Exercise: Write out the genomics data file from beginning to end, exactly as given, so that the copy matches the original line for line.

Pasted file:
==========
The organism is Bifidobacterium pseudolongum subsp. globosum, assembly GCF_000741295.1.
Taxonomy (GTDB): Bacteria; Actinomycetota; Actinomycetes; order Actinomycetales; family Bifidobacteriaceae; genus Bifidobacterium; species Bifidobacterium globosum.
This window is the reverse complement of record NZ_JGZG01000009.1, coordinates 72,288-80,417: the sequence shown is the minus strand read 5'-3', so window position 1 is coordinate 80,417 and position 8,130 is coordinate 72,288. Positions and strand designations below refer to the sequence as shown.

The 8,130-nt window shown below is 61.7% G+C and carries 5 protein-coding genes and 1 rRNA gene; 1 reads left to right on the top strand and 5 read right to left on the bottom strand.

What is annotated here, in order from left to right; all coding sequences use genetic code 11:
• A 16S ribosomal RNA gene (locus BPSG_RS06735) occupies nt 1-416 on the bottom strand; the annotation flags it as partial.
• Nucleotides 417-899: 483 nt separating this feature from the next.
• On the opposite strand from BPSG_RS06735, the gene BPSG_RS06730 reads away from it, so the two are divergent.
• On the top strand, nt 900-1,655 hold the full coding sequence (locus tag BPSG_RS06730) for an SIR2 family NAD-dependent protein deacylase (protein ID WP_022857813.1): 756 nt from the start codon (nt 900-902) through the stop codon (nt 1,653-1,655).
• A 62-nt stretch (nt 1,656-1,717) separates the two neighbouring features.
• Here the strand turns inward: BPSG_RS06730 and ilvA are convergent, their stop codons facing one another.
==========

The organism is Bifidobacterium pseudolongum subsp. globosum, assembly GCF_000741295.1.
Taxonomy (GTDB): Bacteria; Actinomycetota; Actinomycetes; order Actinomycetales; family Bifidobacteriaceae; genus Bifidobacterium; species Bifidobacterium globosum.
This window is the reverse complement of record NZ_JGZG01000009.1, coordinates 72,288-80,417: the sequence shown is the minus strand read 5'-3', so window position 1 is coordinate 80,417 and position 8,130 is coordinate 72,288. Positions and strand designations below refer to the sequence as shown.

The 8,130-nt window shown below is 61.7% G+C and carries 5 protein-coding genes and 1 rRNA gene; 1 reads left to right on the top strand and 5 read right to left on the bottom strand.

What is annotated here, in order from left to right; all coding sequences use genetic code 11:
• A 16S ribosomal RNA gene (locus BPSG_RS06735) occupies nt 1-416 on the bottom strand; the annotation flags it as partial.
• Nucleotides 417-899: 483 nt separating this feature from the next.
• On the opposite strand from BPSG_RS06735, the gene BPSG_RS06730 reads away from it, so the two are divergent.
• On the top strand, nt 900-1,655 hold the full coding sequence (locus tag BPSG_RS06730) for an SIR2 family NAD-dependent protein deacylase (protein ID WP_022857813.1): 756 nt from the start codon (nt 900-902) through the stop codon (nt 1,653-1,655).
• A 62-nt stretch (nt 1,656-1,717) separates the two neighbouring features.
• Here the strand turns inward: BPSG_RS06730 and ilvA are convergent, their stop codons facing one another.